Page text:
Removing Spouse Career Barriers: Libby Jamison

Libby Jamison, right, speaks at a Military Spouse JD Network event. (Courtesy of Libby Jamison)
Libby Jamison, right, speaks at a Military Spouse JD Network event. (Courtesy of Libby Jamison)

When military spouse attorney Libby Jamison took the bar exam in two states after law school, she thought she was checking all the boxes that would allow her to work.

Long stationed with her Navy husband in California, passing the bar there was imperative to making a career of her chosen profession. And since they planned to return to Washington state eventually and it was a likely next duty station, taking and passing it there made sense as well.

But the military had different plans for her family, as it often does. And the next thing she knew, they were making a permanent change-of-station move to Florida.

Like Jamison, military spouse attorneys know well the challenge of PCSing and moving a law practice. Taking and passing the bar exam costs thousands of dollars and countless hours of study, and is often only worth it if you will be stationed somewhere for the long haul. And since many states don't yet offer reciprocity for those licenses and the rules for those that do vary widely, working without taking the exam in each new state is often not an option.

"I had already taken two bar exams. I did not want to take a third," Jamison said. "I was having an existential crisis because I had spent a lot of money and time going to law school, and I actually liked being a lawyer. I had my professional meltdown."

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That was when she learned about the Military Spouse JD Network, a bar association that supports military spouse attorneys and works with state bar associations to create military-friendly reciprocity rules. She dove headlong into the organization, eventually becoming its president, leading the charge to pass reciprocity rules in California and Washington, two notoriously tricky states, and taking on the goal of quiet yet effective changemaking.

It is for her work in those roles, as well as her position as a leader of the San Diego Military Spouse Empowerment Zone, which helps military spouses find jobs, that has selected Jamison as one of our three finalists for the 2019 Spouse Changemaker of the Year award.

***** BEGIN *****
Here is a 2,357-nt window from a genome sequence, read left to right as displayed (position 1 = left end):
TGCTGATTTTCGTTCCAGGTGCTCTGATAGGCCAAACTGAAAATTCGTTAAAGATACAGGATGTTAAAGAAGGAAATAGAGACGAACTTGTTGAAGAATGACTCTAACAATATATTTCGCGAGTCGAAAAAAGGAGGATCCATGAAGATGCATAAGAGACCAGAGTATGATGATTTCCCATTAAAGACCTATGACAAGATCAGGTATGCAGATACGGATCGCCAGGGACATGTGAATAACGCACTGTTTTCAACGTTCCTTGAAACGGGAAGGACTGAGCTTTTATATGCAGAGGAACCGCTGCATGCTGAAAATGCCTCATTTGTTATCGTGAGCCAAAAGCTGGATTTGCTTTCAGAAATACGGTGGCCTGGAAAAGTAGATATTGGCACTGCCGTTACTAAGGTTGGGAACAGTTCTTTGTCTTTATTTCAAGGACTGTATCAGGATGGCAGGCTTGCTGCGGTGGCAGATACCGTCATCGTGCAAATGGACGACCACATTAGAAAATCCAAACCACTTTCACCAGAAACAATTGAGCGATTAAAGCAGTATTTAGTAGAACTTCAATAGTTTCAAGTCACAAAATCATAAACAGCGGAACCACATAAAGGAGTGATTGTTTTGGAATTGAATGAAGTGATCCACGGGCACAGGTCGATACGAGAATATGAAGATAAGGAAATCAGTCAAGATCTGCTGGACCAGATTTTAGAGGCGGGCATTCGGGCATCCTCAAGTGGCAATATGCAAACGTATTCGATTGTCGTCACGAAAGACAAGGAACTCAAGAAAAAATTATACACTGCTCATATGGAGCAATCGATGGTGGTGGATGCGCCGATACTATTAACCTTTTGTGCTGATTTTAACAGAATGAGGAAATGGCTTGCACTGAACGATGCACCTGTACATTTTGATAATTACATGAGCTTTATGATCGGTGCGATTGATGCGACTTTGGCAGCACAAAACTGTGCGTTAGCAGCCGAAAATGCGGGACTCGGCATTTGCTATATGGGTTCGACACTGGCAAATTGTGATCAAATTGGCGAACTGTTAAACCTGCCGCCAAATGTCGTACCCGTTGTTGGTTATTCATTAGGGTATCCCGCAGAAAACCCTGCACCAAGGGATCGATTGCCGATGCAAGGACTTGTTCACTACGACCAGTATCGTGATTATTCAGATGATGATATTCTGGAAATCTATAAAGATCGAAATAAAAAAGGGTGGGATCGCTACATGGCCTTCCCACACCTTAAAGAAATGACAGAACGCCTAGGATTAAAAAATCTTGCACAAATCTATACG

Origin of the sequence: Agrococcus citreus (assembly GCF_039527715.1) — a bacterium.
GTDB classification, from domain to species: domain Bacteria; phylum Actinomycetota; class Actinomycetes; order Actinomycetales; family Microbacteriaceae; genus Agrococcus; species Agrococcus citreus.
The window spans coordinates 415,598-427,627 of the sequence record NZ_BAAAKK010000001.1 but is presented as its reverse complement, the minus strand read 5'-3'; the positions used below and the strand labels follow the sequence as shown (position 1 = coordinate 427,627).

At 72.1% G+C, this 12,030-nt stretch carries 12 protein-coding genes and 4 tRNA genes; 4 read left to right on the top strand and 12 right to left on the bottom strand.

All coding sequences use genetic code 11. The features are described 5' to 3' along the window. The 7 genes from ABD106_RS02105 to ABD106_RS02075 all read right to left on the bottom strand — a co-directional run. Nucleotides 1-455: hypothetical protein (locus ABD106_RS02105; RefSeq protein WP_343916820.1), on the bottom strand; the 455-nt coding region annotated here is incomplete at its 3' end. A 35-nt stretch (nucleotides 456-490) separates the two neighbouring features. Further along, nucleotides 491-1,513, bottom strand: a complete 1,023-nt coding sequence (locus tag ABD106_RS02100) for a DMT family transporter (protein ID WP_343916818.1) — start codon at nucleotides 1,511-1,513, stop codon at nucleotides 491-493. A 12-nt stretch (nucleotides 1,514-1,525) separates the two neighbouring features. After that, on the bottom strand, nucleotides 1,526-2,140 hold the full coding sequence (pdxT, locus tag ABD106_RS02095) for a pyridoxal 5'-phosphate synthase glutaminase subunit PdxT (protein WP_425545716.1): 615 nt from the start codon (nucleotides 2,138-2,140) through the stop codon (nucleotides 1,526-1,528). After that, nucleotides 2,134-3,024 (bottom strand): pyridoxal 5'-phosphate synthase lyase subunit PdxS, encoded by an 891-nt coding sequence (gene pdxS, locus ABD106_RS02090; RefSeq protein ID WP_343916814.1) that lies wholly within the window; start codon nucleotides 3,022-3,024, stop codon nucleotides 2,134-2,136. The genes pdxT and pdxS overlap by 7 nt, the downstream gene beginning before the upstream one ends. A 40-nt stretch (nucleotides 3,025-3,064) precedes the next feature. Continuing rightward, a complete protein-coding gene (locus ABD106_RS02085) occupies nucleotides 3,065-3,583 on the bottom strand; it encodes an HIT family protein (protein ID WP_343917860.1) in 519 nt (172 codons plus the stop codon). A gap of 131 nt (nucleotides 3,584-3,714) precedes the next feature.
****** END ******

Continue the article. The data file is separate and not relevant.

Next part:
That recognition looks to identify and celebrate individuals -- both spouses and community members -- who have made a sizable, direct impact on a specific area of military life. Jamison's persistent work on behalf of military spouse attorneys nationwide and all military spouse professionals in San Diego has not only created change for the military spouse community, it has helped push forward and keep in the public consciousness the topic of military spouse employment.

After their time in Florida, Jamison and her husband were moved to Washington, D.C., where she was able to get a position with the Department of Veterans Affairs' Board of Veterans Appeals. Because she can keep that job even when she relocates, she no longer has to worry about taking new bar exams.

But she knows other military spouses are not so fortunate. She spends significant time mentoring spouses, helping them tackle move and career challenges.

"It helps to be able to pick up the phone and have a real conversation when stuff goes wrong," she said.

Jamison helps organize and run the annual Homefront Rising event, a non-partisan boot camp in Washington, D.C., for military spouses who are interested in running for office. And she also recently started a small consulting business, Mission License, in partnership with Josie Beets, another military spouse attorney and MSJDN alumna. That company helps both military spouses and civilians in a wide variety of career fields work through the technicalities of transferring their professional licenses across state borders.

Jamison said she sees herself as one changemaker among many, inspired always by the needs of the community.

"There's just so many incredible people in this space who are making changes every day," she said. "We have to own that. ... I think we all -- everyone -- has to pitch in if we're going to make change. It can't be just the White House or just the [U.S. Chamber of Commerce] or just MSJDN. We all have to be changemakers."

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